It’s clear that PTSD, as a war injury, has finally gained acceptance by the US Government as a treatable condition. Many in the World War 2, Korea and Vietnam generations suffering from such a brain injury were largely written off with “shell-shock”, given a pittance, and promptly forgotten about. Thankfully, we’ve come a long way as a nation, especially as psychiatric science progresses.
PTSD and Depression
It is very common for veterans suffering from PTSD to also exhibit symptoms of depression as well. It has been speculated that the symptoms of depression and the treatment of those symptoms can also affect the outcome of the PTSD treatment. In attempts to find a correlation between symptoms and treatment of depression and PTSD, the National Institute of Mental Health funded a study performed on a number of PTSD patients that were giving only the FDA approved antidepressant drug Zoloft and PTSD patients who received therapy sessions geared toward helping them deal with the initial trauma and how to handle the aftermath.
Social support, both positive and negative, from family and friends was also taken into account for this study. The main purpose was to keep track of sudden increases and decreases in depression symptoms as well the factors that led to these changes and how they affected the resulting outcome in PTSD treatment. At the beginning of the study, the patients were asked to rate their depression symptoms such as loss of interest in hobbies and daily activity, problems concentrating, sleeping difficulties, appetite increase or decrease, sadness and suicidal thoughts, and then rate them again at the conclusion of the study to aid in analyzing the outcome of the treatment. Those patients receiving the therapy sessions were asked to fill out an evaluation of these symptoms levels before each individual session as well.
“Those who had a positive support system… had a greater, more rapid reduction in depression symptoms and a more successful outcome in their PTSD treatment.”
The Importance of Social Support and PTSD
It was found, as would be suspected, in regards to social support, that those who had a positive support system that provided positive reinforcement and encouraged patients to talk about and confront issues that were causing worry had a greater, more rapid reduction in depression symptoms and a more successful outcome in their PTSD treatment. Those having a negative social support system where they received blame or negative feedback when discussing issues often showed greater spikes in depression symptoms and a more difficult time overcoming their PTSD.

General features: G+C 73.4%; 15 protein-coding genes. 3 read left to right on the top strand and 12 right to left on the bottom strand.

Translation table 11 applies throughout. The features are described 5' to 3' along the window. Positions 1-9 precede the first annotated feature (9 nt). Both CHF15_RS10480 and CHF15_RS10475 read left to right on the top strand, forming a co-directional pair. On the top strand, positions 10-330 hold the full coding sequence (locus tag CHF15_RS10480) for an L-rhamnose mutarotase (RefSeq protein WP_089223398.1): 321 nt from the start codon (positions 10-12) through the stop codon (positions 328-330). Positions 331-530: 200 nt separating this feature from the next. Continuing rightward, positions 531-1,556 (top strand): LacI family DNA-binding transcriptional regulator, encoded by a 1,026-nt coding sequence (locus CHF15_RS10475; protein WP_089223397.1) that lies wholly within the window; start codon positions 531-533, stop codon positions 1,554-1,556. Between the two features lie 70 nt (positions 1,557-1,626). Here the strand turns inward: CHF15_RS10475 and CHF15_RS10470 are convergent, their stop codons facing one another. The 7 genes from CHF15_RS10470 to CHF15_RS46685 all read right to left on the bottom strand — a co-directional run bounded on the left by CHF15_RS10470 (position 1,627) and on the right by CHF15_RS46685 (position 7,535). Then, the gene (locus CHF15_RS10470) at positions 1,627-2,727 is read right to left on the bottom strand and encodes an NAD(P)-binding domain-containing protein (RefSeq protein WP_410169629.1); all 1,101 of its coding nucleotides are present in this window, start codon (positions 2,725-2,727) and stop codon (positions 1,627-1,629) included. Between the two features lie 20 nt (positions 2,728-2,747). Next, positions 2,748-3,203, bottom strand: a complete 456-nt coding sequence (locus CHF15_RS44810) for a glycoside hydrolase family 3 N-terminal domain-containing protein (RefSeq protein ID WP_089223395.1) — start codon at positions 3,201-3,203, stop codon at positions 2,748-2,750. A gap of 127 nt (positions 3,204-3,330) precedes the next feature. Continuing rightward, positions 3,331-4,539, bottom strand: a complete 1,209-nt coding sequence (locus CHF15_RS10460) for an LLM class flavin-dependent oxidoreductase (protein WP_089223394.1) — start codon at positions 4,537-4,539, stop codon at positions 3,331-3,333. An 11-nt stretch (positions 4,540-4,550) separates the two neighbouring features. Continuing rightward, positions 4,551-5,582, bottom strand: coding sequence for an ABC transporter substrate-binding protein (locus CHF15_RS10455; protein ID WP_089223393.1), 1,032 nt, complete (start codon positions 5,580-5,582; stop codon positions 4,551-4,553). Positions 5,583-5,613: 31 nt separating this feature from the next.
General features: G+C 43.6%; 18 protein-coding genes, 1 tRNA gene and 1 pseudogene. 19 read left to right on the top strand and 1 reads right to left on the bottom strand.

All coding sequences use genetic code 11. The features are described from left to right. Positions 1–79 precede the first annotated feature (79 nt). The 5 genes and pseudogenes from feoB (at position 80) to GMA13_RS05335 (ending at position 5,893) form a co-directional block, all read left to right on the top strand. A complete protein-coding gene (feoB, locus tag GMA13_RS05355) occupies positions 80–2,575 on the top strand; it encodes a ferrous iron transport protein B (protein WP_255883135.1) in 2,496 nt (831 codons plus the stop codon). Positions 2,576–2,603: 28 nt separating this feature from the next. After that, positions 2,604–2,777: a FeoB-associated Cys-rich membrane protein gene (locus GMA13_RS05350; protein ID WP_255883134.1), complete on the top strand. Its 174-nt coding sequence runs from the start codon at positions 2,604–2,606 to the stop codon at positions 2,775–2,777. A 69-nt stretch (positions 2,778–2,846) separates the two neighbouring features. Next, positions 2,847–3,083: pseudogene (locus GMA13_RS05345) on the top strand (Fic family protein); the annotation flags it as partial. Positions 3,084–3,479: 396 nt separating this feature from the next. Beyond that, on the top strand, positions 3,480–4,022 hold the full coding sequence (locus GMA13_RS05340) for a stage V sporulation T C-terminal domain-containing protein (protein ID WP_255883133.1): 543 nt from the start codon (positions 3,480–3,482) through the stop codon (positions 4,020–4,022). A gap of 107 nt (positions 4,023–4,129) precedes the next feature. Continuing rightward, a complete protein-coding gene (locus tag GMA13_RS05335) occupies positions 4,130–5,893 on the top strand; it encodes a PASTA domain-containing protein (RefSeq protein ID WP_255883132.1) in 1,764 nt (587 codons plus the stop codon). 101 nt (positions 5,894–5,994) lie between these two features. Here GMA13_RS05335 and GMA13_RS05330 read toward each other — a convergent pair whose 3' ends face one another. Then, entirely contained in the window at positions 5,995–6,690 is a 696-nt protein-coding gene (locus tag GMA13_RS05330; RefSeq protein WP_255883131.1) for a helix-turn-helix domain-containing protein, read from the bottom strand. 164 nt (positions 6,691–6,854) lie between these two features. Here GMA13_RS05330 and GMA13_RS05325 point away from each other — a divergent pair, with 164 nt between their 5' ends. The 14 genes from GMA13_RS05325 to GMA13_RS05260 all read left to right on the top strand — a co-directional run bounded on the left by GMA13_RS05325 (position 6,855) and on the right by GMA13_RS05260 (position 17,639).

It was also found that both test groups (medication recipients and those receiving therapy) had fluctuations in the amount and severity of depressions symptoms. However, those who had a more rapid decrease in symptoms of depression seemed to fair better than those whose depression symptoms gradually decreased in the overall improvement in regards to PTSD. An increase in depression symptoms that proved to be transient or fleeting did not seem to have a negative effect on the overall treatment of the patients.
This study brought to light the importance of fostering and increasing the amount of positive social relationships PTSD patients had even when the symptoms of depression would make patients hesitant and less likely to pursue these relationships. It is an important part of the recovery process to push through these symptoms to allow the benefits of supportive relationships to have a greater positive effect on the overall treatment outcome. It was also shown that patients should continue with therapy even when they felt they were not making progress because of a temporary increase or worsening in depression symptoms as this was not an indication that the therapy treatment was not beneficial or working as intended.
For more information, you can find complete PTSD and Traumatic Brain Injury resources at Warrior Lodge, the Ultimate Military Resource Online.